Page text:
Science proves conclusively that from the moment we’re conceived in our mothers’ wombs, we begin to die. Life is, in reality, simply an ongoing battle with death. That’s what God meant when He told Adam and Eve, “You will surely die” (Genesis 2:17). Without the protective, nurturing, and exclusive control of God in a created being, death eats away at it like a slow-spreading cancer.
Therefore, it would behoove all of us to do whatever we can to fight back. But, do we? As a matter of fact, it appears that the opposite is the case: we’re doing everything we can to help death do its job as efficiently and painfully as possible.
The average life expectancy for Canadians is 80.7 years; for Americans, it’s 78.2. But if we fight back, could we increase that to 100 or more?
Ask Dr. Michael Greger, MD, physician, author, and internationally recognized speaker, who spends most of his days scouring the world’s nutrition research for information to place on his wildly popular Web site NutritionFacts. org. Dr. Greger says that death in North America—as well as in most developed nations—is largely a food-borne illness. He insists that in the majority of cases, those who learn to control what they eat can control both how well and how long they will live.
The leading cause of death
Case in point: heart disease, the world’s number one killer.
It’s long been known that a diet that is high in cholesterol is a major cause of heart attack, but just how much of an impact it has on health has only recently come to light. The 35-year Harvard Nurses’ Health Study uncovered some amazing insights. Researchers discovered that, over the course of 15 years, consuming the amount of cholesterol found in a single egg each day shortens a woman’s life as much as if she’d smoked five cigarettes a day!
The most protective behavior was fiber consumption. Eating a cup of oatmeal per day appears to extend a woman’s life as much as does four hours of jogging per week.
Any thinking person would say, “You know what? Cholesterol is found only in animal products. Fiber is found only in plants. If I want to live to 100, I should cut out the cholesterol and boost my fiber intake.” But are we doing that in any appreciable numbers? If we were, heart disease would not stick so tightly to its number one spot on the death hit parade.
The editor and chief of the American Journal of Cardiology summed it up nicely more than a decade ago: “For plaque progression to cease [plaque is what forms inside the artery, which diminishes—and sometimes stops—blood flow], it appears that the serum total cholesterol needs to be lowered to the 150 mg/dl area. In other words the serum total cholesterol must be lowered to that of the average pure vegetarian [vegans]. However, because relatively few persons are willing to abide by the vegetarian lifestyle, most people require lipid-lowering drugs in order reach the 150 mg/dl level.” As with all drugs, such medications come with powerful side effects that present a very real danger to longevity in their own right. Most of us aren’t victims of God’s warning that “you will surely die.” We’re enablers.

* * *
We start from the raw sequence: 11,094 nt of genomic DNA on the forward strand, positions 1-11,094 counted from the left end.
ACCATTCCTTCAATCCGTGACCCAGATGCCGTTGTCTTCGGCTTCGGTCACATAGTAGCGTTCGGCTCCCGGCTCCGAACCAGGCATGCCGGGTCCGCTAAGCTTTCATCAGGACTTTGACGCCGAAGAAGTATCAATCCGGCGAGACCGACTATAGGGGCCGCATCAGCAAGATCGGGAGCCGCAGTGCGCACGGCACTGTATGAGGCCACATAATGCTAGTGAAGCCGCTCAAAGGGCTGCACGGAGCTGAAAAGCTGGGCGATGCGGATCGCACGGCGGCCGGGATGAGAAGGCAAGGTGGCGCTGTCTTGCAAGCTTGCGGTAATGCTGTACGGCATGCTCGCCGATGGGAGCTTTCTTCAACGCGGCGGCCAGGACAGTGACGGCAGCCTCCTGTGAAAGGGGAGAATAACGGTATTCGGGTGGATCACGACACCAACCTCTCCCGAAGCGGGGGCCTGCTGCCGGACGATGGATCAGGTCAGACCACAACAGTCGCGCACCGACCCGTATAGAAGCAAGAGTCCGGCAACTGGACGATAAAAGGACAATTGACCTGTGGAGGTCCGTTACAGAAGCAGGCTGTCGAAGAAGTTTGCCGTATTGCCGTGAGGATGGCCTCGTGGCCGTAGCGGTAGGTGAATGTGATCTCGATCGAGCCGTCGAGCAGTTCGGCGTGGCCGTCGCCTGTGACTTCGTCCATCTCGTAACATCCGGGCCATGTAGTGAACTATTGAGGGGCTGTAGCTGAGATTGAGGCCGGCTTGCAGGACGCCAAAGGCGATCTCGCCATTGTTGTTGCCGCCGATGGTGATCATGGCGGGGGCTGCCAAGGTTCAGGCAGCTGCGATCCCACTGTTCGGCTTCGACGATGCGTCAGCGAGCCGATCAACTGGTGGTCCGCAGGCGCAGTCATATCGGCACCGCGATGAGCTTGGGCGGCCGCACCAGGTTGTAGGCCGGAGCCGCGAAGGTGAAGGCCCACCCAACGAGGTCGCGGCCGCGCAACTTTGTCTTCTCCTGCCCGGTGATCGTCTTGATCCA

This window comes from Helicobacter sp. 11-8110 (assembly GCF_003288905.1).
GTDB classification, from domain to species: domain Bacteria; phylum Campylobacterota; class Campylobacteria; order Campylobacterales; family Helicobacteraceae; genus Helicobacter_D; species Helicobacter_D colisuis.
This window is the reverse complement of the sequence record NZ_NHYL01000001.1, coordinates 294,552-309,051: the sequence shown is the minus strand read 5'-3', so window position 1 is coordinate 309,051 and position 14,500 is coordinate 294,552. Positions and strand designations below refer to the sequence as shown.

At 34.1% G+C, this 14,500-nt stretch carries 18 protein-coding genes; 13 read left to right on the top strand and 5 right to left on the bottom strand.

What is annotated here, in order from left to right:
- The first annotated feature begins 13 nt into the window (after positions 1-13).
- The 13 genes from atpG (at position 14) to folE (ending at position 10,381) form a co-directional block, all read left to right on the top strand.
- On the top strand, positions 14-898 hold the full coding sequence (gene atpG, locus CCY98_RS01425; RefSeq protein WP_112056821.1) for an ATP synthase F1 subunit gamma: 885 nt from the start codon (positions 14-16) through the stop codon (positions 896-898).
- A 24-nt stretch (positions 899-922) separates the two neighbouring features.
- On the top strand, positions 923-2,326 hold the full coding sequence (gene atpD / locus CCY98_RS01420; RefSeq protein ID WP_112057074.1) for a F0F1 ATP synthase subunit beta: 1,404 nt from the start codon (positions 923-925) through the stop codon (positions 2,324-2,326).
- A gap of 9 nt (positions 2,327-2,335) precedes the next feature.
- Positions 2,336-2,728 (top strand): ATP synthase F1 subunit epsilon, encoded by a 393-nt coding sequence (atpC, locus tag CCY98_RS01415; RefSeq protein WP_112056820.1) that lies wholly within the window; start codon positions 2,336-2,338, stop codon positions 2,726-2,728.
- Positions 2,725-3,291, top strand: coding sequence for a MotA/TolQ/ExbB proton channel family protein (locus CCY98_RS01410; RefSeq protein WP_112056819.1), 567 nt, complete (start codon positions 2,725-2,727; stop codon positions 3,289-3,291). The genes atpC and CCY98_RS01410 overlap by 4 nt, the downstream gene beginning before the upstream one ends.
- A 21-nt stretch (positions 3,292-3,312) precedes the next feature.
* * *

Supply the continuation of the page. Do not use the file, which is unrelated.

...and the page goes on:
What eats us
Leading cause of death number two? Malignant neoplasms—better known as cancer. What are scientists saying about how to mitigate this popular killer?
According to the largest forward-looking health study ever performed—the European Prospective Investigation Into Cancer and Nutrition (EPIC–Oxford), “The incidence of all cancers combined was lower among vegetarians than among meat eaters. . . . The most striking finding was the relatively low risk for cancers of the lymphatic and haematopoietic tissues [tissue where blood cells are made] among vegetarians.”
So powerful is the connection between meat consumption and cancer that in 2011, the Journal of Meat Science published an article entitled “Red Meat and Colon Cancer.” The author, Dennis E. Corpet, asked, “Should we become vegetarians, or can we make meat safer?” He suggested including additives that can suppress the toxic effect of some of meat’s nastiest ingredients. He said that “these additives, and others still under study, could provide an acceptable way to prevent colorectal cancer.” In his mind, simply avoiding meat is completely out of the question (remember, he was writing for the Journal of Meat Science!). He was also concerned that if the FDA recommended a reduction in meat consumption, “farmers and [the] meat industry would suffer important economical problems.”
Anyone who wants to live to 100 isn’t concerned about whether farmers have to learn to raise wheat and corn instead of heifers and hens. He or she isn’t worried about the meat industry surviving at the expense of ill health and shortened lives. Longevity is its own reward.